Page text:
In college I worked weekends at Kinko’s helping folks make copies. Being in the heart of the city’s university area we got a veritable crowd of customers: New York designer pomps, humble tenured professors, self-loathing graduate understudies, shrew-handed panhandlers and so on.
My favorite was older folks; Kind, patient and with a penchant for speaking their mind to offer real advice. The kind of advice you don’t ask for but is dead-on. And it was sly. The casual nature that those with a little wisdom have in imbuing that on the world around them is a graceful thing to witness.
As an angsty 19-year-old I imagine I probably wore my problems on my sleeve. I had been having a rough day when I was asked to make a few prints for an older fellow. Waiting for the job to finish up he just straight-up said, “I shave every single day.”
“ I’ve done it most of my life. I was in my twenties when I started. My life didn’t feel in order so I picked up my razor. I made a practice of it and I’ve shaved every day since. It’s always something I can do at the start of my day.”
With the printer humming in the background I was thinking “cool, that’s great old dude,” and not much more. At the time I was totally unaware of the fact this stranger was reading me and my need to practice a ritual.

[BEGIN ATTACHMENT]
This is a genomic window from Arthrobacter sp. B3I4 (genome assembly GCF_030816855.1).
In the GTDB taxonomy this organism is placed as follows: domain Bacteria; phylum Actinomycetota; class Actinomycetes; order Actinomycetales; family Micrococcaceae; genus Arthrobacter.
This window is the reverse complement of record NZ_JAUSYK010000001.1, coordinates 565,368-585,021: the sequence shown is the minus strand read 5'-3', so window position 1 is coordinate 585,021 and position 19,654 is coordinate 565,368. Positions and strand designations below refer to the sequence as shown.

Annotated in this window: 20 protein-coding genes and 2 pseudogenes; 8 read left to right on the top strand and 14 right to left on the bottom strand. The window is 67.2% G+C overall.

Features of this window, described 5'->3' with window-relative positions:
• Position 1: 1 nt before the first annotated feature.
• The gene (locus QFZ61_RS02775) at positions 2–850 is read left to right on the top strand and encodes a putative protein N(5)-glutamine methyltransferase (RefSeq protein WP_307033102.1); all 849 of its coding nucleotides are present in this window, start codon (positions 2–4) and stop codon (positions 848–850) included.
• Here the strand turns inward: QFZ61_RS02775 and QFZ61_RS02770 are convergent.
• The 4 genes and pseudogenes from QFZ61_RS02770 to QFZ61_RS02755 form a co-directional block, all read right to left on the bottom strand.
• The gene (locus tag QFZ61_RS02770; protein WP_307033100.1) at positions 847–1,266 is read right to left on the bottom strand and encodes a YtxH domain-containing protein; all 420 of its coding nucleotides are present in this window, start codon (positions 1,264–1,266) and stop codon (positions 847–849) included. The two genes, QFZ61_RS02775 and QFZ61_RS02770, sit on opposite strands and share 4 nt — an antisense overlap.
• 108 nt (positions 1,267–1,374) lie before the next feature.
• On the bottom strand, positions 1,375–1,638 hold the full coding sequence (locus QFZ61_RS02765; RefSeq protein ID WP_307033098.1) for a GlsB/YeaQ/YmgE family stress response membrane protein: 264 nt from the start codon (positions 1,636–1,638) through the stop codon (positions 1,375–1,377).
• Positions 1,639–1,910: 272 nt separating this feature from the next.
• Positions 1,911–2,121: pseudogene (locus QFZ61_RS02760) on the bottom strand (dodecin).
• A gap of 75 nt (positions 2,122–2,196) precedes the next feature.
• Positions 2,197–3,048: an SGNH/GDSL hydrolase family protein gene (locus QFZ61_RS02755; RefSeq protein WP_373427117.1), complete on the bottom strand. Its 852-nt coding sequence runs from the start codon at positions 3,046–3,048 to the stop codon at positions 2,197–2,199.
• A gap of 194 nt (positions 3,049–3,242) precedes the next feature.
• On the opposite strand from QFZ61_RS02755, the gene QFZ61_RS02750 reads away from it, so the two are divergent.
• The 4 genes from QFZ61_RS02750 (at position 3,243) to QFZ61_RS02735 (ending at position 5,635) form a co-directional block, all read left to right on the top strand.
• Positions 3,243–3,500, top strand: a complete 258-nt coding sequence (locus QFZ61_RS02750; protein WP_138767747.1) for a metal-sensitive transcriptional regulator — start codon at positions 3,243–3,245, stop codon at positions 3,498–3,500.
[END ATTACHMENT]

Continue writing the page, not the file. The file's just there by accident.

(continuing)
See, a ritual is like a habit but holds a greater spiritual importance. Like a habit, it’s done with consistency but also with the faith that it may prove to be a singular constant in your life. It’s an act that’s built upon the simpler elements of the action; Their order, familiarity, and touch.
The making of a ritual is uninspired but for the instinctual need to exert some degree of control, of preparation and planning. The correlative emotion for habits, both good and bad is guilt. For ritual it’s loss: To be at loss for lack of a ritual or to feel at loss for corrupting a beloved ritual.
Ritual isn’t guided by the strictures of time or place. They’re fun in that way. They’re more of an internal reminder that there’s something you practice that appeases your sense of need to “do”. It builds a necessity out of a desire without debasing the desire.
Riding a bike is a form of ritual. The planning, preparation and discipline of saddling up all collectively build to that one moment when you’re cruising along. It’s that floaty feeling you get when you forget everything’s working in order and you forget what you have to do that day or feel you should be doing otherwise.
Riding is a ritual reminder: Sometimes effort can’t be measured with what you’ve completed or achieved, but rather stand testament to fact that you already have everything you need.